Data availability statement

Data are available upon reasonable request. The dataset used and analysed during the current study is available from the corresponding author on reasonable request.

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Data availability statement

Data are available upon reasonable request. The dataset used and analysed during the current study is available from the corresponding author on reasonable request.

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Footnotes

  • Twitter @Nico_Ted1, @lucia65243896

  • Correction notice Since this paper first published, data in table 1 has been updated.

  • Collaborators Clinical SanRaf MS Study Group: Matteo Azzimonti, Bruno Colombo, Giulia D’Amore, Federica Esposito, Laura Ferrè, Angela Genchi, Antonino Giordano, Simone Guerrieri, Mor Gueye, Irene Gattuso, Maria Sofia Martire, Paolo Preziosa and Martina Rubin.

  • Contributors Study concept: MF, MAR. Data acquisition and analysis: FM, AN, NT, DM, PMVR, CZ, AM, RF, LM, VM. Interpretation of data: FM, PMVR, AM, RF, MAR, MF. Statistical analysis: PMVR. Drafting of the manuscript: FM, MAR. Revision of the manuscript: all authors. Guarantor of the study: MF.

  • Funding This study has been partially supported by FISM—Fondazione Italiana Sclerosi Multipla—cod. 2021/C19-R-Single/005 and financed or cofinanced with the '5 per mille' public funding.

  • Competing interests FM, AN, NT, DM, PMVR, CZ, AM and RF have nothing to disclose. LM received compensation for speaking activities, and/or consulting services from Merck, Biogen, Novartis, Roche, Sanof, and TEVA. VM received compensation for speaking and/or for consultancy and support for travel expenses and participation in Congresses from Biogen, Merck-Serono, Novartis, Genzyme and Teva Pharmaceutical Industries. MAR received consulting fees from Biogen, Bristol Myers Squibb, Eli Lilly, Janssen, Roche; and speaker honoraria from AstraZeneca, Biogen, Bristol Myers Squibb, Bromatech, Celgene, Genzyme, Horizon Therapeutics Italy, Merck Serono SpA, Novartis, Roche, Sanofi and Teva. She receives research support from the MS Society of Canada, the Italian Ministry of Health, the Italian Ministry of University and Research, and Fondazione Italiana Sclerosi Multipla. She is Associate Editor for Multiple Sclerosis and Related Disorders. MF is Editor-in-Chief of the Journal of Neurology, Associate Editor of Human Brain Mapping, Neurological Sciences, and Radiology; received compensation for consulting services from Alexion, Almirall, Biogen, Merck, Novartis, Roche, Sanofi; speaking activities from Bayer, Biogen, Celgene, Chiesi Italia SpA, Eli Lilly, Genzyme, Janssen, Merck-Serono, Neopharmed Gentili, Novartis, Novo Nordisk, Roche, Sanofi, Takeda, and TEVA; participation in Advisory Boards for Alexion, Biogen, Bristol-Myers Squibb, Merck, Novartis, Roche, Sanofi, Sanofi-Aventis, Sanofi-Genzyme, Takeda; scientific direction of educational events for Biogen, Merck, Roche, Celgene, Bristol-Myers Squibb, Lilly, Novartis, Sanofi-Genzyme; he receives research support from Biogen Idec, Merck-Serono, Novartis, Roche, the Italian Ministry of Health, the Italian Ministry of University and Research, and Fondazione Italiana Sclerosi Multipla.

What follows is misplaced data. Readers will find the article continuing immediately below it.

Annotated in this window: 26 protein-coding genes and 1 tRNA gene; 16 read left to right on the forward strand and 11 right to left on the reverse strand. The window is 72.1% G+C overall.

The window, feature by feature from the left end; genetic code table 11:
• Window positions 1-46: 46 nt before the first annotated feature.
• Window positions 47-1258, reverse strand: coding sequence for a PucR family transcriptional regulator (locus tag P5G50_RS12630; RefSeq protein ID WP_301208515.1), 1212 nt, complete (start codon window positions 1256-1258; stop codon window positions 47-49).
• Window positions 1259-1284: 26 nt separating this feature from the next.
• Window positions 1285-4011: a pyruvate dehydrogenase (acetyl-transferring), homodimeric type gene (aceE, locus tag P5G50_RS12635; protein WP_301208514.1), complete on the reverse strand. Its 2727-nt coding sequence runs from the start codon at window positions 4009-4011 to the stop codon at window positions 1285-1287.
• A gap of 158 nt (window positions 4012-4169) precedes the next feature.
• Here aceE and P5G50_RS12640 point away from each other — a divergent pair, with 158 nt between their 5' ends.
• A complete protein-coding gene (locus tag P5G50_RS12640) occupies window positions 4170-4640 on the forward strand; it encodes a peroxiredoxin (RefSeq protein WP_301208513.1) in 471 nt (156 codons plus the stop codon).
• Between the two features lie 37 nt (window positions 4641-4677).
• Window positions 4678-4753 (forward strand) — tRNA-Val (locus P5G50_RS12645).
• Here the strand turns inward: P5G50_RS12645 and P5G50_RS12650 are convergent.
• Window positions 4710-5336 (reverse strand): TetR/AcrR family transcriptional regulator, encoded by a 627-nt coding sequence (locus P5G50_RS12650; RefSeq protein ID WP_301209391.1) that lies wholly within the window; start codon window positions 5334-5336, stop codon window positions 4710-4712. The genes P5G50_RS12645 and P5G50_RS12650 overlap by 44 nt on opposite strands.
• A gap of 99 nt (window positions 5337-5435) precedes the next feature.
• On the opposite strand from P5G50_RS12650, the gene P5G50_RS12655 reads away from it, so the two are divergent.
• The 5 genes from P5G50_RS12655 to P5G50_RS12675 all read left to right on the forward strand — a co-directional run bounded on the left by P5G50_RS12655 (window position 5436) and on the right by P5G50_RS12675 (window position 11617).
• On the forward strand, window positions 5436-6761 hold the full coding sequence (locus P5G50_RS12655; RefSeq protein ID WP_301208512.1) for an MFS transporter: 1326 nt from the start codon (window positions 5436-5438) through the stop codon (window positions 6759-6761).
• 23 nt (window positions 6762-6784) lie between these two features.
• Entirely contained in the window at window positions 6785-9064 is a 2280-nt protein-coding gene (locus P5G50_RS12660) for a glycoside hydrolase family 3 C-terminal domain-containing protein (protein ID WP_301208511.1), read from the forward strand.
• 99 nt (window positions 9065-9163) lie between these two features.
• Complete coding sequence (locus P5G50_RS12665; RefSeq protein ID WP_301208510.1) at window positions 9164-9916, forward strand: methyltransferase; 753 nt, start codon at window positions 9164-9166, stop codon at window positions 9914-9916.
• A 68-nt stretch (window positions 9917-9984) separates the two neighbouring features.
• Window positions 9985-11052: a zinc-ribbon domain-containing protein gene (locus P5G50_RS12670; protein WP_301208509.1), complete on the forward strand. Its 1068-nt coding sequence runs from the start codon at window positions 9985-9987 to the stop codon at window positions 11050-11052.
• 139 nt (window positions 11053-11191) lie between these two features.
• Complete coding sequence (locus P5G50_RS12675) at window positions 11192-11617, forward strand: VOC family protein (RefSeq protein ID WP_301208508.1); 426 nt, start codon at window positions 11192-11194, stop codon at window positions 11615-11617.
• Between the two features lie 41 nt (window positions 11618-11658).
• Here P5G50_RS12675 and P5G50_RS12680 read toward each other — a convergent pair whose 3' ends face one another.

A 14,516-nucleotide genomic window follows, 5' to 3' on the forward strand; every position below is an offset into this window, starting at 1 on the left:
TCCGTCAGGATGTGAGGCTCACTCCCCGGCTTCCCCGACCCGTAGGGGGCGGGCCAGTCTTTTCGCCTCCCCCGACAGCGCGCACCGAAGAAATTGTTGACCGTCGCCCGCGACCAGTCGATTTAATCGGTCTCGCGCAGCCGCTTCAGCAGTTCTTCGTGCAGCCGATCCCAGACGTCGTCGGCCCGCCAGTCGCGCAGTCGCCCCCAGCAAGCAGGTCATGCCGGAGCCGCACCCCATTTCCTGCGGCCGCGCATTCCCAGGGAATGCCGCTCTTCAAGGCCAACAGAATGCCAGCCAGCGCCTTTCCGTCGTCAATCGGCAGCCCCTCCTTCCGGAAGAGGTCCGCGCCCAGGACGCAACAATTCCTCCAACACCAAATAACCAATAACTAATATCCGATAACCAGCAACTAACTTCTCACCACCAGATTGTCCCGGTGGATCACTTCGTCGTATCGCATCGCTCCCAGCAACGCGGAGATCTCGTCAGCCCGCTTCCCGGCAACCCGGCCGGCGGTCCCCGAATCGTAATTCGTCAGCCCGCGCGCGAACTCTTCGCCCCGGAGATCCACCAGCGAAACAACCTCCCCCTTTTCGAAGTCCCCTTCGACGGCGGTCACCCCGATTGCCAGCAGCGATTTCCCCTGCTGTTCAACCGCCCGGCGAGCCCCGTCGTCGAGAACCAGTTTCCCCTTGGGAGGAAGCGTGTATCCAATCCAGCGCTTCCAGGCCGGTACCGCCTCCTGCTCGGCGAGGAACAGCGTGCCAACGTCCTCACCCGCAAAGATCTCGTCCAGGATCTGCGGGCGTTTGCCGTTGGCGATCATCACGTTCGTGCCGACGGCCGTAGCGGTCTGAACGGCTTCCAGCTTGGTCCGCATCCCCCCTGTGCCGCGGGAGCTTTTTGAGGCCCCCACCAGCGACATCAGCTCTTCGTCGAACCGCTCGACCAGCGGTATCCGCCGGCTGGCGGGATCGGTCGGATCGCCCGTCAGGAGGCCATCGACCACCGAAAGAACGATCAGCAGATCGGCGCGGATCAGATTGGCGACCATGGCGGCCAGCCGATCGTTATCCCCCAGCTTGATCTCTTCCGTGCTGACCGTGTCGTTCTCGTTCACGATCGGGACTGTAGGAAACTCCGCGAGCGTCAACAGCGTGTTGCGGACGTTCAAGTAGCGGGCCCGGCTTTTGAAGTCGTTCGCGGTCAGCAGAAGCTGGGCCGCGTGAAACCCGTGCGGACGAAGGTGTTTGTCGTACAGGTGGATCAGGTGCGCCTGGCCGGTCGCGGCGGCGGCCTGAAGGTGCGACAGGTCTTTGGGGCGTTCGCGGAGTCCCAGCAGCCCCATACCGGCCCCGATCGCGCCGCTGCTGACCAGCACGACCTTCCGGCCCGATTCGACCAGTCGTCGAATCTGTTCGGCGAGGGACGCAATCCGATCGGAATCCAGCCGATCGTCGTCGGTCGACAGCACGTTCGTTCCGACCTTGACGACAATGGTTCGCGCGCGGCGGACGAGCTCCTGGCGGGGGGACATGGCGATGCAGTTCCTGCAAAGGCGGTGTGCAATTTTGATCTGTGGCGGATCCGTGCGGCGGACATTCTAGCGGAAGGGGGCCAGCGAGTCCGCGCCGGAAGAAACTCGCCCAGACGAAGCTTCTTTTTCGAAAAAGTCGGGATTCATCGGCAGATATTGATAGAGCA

• Provenance and peer review Not commissioned; externally peer reviewed.